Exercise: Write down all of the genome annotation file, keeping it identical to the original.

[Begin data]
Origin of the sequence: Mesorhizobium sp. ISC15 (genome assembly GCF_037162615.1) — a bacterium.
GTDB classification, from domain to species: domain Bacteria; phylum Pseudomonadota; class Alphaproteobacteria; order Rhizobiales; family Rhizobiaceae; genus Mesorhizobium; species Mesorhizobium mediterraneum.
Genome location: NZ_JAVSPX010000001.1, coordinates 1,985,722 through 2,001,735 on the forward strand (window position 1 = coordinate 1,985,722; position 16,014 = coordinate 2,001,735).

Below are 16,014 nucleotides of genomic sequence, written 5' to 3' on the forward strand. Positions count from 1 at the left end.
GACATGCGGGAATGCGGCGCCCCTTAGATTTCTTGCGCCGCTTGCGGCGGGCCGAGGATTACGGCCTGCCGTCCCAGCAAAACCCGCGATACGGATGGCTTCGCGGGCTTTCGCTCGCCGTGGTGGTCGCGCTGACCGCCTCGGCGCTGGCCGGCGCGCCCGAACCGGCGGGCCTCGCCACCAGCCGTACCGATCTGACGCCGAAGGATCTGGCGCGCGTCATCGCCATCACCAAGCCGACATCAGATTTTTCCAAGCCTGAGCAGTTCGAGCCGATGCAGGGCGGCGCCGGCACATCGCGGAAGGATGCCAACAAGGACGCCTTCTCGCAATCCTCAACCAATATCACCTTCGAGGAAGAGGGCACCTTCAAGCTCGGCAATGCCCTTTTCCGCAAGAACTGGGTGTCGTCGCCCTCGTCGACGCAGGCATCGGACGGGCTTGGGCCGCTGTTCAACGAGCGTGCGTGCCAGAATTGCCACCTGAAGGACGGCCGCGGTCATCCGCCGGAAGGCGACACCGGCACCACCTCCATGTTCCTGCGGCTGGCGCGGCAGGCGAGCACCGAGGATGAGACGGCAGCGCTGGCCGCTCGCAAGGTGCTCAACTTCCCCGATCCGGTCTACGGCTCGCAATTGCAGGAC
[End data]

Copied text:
Origin of the sequence: Mesorhizobium sp. ISC15 (genome assembly GCF_037162615.1) — a bacterium.
GTDB classification, from domain to species: domain Bacteria; phylum Pseudomonadota; class Alphaproteobacteria; order Rhizobiales; family Rhizobiaceae; genus Mesorhizobium; species Mesorhizobium mediterraneum.
Genome location: NZ_JAVSPX010000001.1, coordinates 1,985,722 through 2,001,735 on the forward strand (window position 1 = coordinate 1,985,722; position 16,014 = coordinate 2,001,735).

Below are 16,014 nucleotides of genomic sequence, written 5' to 3' on the forward strand. Positions count from 1 at the left end.
GACATGCGGGAATGCGGCGCCCCTTAGATTTCTTGCGCCGCTTGCGGCGGGCCGAGGATTACGGCCTGCCGTCCCAGCAAAACCCGCGATACGGATGGCTTCGCGGGCTTTCGCTCGCCGTGGTGGTCGCGCTGACCGCCTCGGCGCTGGCCGGCGCGCCCGAACCGGCGGGCCTCGCCACCAGCCGTACCGATCTGACGCCGAAGGATCTGGCGCGCGTCATCGCCATCACCAAGCCGACATCAGATTTTTCCAAGCCTGAGCAGTTCGAGCCGATGCAGGGCGGCGCCGGCACATCGCGGAAGGATGCCAACAAGGACGCCTTCTCGCAATCCTCAACCAATATCACCTTCGAGGAAGAGGGCACCTTCAAGCTCGGCAATGCCCTTTTCCGCAAGAACTGGGTGTCGTCGCCCTCGTCGACGCAGGCATCGGACGGGCTTGGGCCGCTGTTCAACGAGCGTGCGTGCCAGAATTGCCACCTGAAGGACGGCCGCGGTCATCCGCCGGAAGGCGACACCGGCACCACCTCCATGTTCCTGCGGCTGGCGCGGCAGGCGAGCACCGAGGATGAGACGGCAGCGCTGGCCGCTCGCAAGGTGCTCAACTTCCCCGATCCGGTCTACGGCTCGCAATTGCAGGAC